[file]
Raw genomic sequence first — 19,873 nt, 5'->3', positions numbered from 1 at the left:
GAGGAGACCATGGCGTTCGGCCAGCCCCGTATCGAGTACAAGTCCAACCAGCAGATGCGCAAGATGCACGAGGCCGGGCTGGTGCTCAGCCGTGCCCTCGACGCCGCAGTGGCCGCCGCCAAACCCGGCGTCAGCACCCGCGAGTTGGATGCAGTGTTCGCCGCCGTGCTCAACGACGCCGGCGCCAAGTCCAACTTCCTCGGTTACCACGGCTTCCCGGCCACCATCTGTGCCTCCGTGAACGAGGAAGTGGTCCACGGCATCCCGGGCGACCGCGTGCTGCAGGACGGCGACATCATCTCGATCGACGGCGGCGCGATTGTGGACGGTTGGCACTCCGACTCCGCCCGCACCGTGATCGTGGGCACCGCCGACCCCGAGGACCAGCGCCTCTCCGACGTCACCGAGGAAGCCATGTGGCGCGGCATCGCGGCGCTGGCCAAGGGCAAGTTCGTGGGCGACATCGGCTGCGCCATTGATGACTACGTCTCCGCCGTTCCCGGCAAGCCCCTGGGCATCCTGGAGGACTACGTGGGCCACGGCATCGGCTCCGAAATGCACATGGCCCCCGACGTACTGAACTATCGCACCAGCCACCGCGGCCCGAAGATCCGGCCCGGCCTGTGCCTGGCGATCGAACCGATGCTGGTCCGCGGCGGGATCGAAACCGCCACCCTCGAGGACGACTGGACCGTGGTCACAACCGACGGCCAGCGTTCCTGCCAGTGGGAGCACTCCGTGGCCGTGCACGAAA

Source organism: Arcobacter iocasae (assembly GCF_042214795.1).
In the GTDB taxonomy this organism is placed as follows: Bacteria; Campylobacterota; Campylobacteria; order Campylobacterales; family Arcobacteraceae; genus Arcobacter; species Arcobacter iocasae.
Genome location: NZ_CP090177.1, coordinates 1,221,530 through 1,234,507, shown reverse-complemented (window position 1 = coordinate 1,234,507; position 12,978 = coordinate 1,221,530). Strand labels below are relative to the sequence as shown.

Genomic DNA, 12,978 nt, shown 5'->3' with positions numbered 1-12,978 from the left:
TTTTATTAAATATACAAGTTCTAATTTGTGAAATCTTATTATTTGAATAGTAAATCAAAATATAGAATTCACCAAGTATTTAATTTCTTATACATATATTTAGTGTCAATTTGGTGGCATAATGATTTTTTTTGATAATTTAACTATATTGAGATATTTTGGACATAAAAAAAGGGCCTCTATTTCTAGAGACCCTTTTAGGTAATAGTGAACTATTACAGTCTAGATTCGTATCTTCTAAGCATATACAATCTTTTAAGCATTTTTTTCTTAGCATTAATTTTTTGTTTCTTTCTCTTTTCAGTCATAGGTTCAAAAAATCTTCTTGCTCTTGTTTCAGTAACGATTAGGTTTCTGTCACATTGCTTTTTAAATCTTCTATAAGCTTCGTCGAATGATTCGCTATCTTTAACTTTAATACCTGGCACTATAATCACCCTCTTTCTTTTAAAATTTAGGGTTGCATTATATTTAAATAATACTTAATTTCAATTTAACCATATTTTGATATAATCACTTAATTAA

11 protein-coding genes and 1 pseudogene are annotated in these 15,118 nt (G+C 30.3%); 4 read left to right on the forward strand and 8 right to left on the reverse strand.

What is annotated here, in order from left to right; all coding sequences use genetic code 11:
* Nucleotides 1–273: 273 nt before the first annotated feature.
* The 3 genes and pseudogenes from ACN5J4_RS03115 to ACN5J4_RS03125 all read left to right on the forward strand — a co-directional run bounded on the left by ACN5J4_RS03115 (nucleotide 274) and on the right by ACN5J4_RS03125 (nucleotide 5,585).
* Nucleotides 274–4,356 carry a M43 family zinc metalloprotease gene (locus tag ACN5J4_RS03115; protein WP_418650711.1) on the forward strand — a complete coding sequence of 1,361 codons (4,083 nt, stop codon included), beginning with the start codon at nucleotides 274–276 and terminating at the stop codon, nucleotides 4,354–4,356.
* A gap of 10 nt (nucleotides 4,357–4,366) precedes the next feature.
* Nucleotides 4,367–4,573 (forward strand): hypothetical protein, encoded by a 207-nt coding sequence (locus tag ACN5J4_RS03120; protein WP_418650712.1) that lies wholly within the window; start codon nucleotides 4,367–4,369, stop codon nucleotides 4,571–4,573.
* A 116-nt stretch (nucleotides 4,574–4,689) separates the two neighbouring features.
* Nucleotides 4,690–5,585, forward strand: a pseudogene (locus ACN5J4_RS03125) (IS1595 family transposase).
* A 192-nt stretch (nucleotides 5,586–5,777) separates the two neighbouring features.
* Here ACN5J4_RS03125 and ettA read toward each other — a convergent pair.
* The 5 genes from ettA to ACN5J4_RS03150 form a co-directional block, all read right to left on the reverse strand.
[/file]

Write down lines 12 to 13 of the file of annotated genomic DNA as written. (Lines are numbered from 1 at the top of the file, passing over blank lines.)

* Nucleotides 274–4,356 carry a M43 family zinc metalloprotease gene (locus tag ACN5J4_RS03115; protein WP_418650711.1) on the forward strand — a complete coding sequence of 1,361 codons (4,083 nt, stop codon included), beginning with the start codon at nucleotides 274–276 and terminating at the stop codon, nucleotides 4,354–4,356.
* A gap of 10 nt (nucleotides 4,357–4,366) precedes the next feature.